There are several ways to find a child and to process the adoption through the courts.
The greatest number of adoptions that we see are step-parent adoptions, where the custodial parent is remarried and the non-custodial parent relinquishes their parental rights so that a stepfather or stepmother can adopt the child/ren. A non-custodial parent need not relinquish their parental rights, as a prospective adoptive step-parent can bring a termination of parental rights action to terminate that parent’s rights in order to adopt their step-child/ren
Other ways that children are found for adoption is through state agencies, privately through a private placement (such as a friend of the family), international adoptions and agency adoptions.
International adoptions or adoption of children across state lines must comply with the Interstate Compact for the Placement of Children. See following link for Utah’s adoption of the Interstate Compact for the Placement of Children (ICPC). See Sections 701-710.
Generally speaking, adoption agencies have their own attorneys that they use to process the adoptions through the court system.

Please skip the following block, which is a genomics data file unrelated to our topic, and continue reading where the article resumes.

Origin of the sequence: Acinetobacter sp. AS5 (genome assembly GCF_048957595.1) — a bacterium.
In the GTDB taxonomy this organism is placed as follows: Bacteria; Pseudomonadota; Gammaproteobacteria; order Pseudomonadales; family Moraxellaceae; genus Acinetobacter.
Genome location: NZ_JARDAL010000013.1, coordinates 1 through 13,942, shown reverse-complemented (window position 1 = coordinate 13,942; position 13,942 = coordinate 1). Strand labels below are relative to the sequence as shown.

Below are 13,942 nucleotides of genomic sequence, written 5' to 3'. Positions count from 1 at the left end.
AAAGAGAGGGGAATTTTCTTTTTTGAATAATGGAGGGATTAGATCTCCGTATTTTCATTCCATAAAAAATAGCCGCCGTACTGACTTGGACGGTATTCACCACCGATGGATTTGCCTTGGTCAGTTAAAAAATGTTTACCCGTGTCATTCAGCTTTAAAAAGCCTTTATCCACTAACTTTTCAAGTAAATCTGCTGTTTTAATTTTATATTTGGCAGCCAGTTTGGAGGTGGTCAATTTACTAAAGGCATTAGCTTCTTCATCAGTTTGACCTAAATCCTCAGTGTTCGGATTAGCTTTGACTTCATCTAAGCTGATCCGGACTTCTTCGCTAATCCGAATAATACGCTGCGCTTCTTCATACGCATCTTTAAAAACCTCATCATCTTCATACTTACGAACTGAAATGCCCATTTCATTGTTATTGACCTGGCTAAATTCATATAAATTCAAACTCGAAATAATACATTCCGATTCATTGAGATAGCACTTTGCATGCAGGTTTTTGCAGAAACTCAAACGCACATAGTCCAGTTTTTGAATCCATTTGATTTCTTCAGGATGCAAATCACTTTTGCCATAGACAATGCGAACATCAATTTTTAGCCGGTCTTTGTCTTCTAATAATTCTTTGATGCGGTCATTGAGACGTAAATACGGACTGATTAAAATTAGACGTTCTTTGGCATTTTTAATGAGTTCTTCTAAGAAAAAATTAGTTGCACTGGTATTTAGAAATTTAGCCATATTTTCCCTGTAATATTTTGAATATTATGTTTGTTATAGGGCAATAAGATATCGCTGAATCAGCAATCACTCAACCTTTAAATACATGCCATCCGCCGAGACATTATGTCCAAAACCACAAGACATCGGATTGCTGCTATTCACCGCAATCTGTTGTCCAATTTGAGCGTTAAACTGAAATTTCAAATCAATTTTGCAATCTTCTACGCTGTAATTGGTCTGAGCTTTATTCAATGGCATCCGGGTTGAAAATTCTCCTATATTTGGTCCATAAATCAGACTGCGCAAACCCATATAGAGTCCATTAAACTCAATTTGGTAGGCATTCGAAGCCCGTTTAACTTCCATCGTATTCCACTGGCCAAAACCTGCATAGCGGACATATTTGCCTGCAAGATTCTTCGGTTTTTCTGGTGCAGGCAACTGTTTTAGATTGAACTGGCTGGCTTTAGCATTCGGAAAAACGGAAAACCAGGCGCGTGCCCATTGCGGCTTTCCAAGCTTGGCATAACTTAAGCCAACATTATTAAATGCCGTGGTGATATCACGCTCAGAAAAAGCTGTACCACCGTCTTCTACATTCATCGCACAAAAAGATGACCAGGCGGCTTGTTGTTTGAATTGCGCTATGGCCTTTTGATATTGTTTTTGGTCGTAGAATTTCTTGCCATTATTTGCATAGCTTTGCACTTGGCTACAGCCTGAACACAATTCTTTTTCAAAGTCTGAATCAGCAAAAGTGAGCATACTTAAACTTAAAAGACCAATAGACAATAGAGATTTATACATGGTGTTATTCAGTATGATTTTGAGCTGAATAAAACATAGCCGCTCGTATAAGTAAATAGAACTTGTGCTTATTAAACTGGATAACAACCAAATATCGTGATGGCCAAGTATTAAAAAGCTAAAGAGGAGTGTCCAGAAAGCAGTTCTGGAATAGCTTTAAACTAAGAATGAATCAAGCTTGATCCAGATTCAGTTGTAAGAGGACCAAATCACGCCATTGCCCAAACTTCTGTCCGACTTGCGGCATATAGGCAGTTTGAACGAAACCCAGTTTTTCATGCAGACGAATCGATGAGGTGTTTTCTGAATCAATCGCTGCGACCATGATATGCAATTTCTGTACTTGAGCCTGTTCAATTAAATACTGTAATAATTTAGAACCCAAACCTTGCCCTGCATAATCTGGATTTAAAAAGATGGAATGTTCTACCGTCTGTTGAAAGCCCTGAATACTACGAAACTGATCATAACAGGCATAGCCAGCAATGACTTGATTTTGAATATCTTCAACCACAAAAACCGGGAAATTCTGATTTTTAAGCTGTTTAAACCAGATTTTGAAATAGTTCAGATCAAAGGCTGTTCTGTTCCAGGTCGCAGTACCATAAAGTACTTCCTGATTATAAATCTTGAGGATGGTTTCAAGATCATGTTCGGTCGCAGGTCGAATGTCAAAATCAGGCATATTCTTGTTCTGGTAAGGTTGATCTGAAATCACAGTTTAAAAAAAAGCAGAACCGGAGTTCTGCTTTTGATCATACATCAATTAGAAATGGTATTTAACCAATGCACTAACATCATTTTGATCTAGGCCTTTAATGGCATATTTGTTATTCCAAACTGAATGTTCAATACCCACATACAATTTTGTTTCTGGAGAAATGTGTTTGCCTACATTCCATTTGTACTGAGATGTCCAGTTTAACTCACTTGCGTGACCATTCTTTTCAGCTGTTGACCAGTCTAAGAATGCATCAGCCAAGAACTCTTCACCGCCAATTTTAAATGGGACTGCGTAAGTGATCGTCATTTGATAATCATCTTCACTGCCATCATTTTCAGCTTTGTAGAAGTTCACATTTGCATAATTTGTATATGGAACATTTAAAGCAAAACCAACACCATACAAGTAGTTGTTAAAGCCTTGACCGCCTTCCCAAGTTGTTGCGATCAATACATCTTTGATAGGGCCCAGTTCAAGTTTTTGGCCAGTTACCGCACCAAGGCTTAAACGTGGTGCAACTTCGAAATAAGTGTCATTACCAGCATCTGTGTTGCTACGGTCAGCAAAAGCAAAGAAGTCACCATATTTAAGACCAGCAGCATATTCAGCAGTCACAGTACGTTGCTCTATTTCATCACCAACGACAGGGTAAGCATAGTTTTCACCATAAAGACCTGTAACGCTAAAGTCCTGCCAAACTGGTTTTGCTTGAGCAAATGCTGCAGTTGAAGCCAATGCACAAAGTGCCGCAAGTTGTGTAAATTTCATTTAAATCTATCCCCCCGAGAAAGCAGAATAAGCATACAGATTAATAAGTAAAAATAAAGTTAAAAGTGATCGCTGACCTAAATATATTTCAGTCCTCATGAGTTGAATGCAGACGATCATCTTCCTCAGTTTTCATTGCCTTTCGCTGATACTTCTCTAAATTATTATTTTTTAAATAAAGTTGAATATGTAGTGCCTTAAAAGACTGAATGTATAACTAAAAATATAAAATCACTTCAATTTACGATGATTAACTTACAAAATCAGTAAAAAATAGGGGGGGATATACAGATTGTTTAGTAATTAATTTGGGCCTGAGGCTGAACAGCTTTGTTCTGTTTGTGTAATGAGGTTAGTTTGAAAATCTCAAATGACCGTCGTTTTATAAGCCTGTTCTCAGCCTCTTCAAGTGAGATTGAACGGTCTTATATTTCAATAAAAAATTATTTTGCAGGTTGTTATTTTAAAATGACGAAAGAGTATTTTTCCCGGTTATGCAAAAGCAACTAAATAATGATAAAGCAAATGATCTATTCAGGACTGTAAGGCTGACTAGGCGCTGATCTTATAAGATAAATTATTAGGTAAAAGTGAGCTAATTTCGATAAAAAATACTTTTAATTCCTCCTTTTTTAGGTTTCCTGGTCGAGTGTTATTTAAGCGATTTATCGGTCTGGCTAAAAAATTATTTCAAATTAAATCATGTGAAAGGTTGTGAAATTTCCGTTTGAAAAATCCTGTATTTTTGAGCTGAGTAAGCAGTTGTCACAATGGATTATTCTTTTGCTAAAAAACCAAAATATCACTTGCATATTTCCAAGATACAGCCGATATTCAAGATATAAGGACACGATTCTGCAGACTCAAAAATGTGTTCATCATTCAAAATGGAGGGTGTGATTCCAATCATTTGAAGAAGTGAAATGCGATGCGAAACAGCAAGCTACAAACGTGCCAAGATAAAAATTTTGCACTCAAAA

Under Utah law, “A child may not be adopted by a person who is cohabiting in a relationship that is not a legally valid and binding marriage under the laws of this state.” Section 78B-6-117(3), Utah Code Annotated.
Under Utah law, a child and the adoptive parent must live in the same home for six months. See Section 78B-6-136.5(1), Utah Code Annotated.
However, a stepparent must be married to the birth or legal parent and have lived in the same home as the child for one year before the stepparent can adopt the child. “If the adoptive parent is the spouse of the birth parent, a final decree of adoption may not be entered until the child has lived in the home of that adoptive parent for one year, unless, based on a finding of good cause, the court orders that the final decree of adoption may be entered at an earlier time.” Section 78B-6-136.5(2), Utah Code Annotated.
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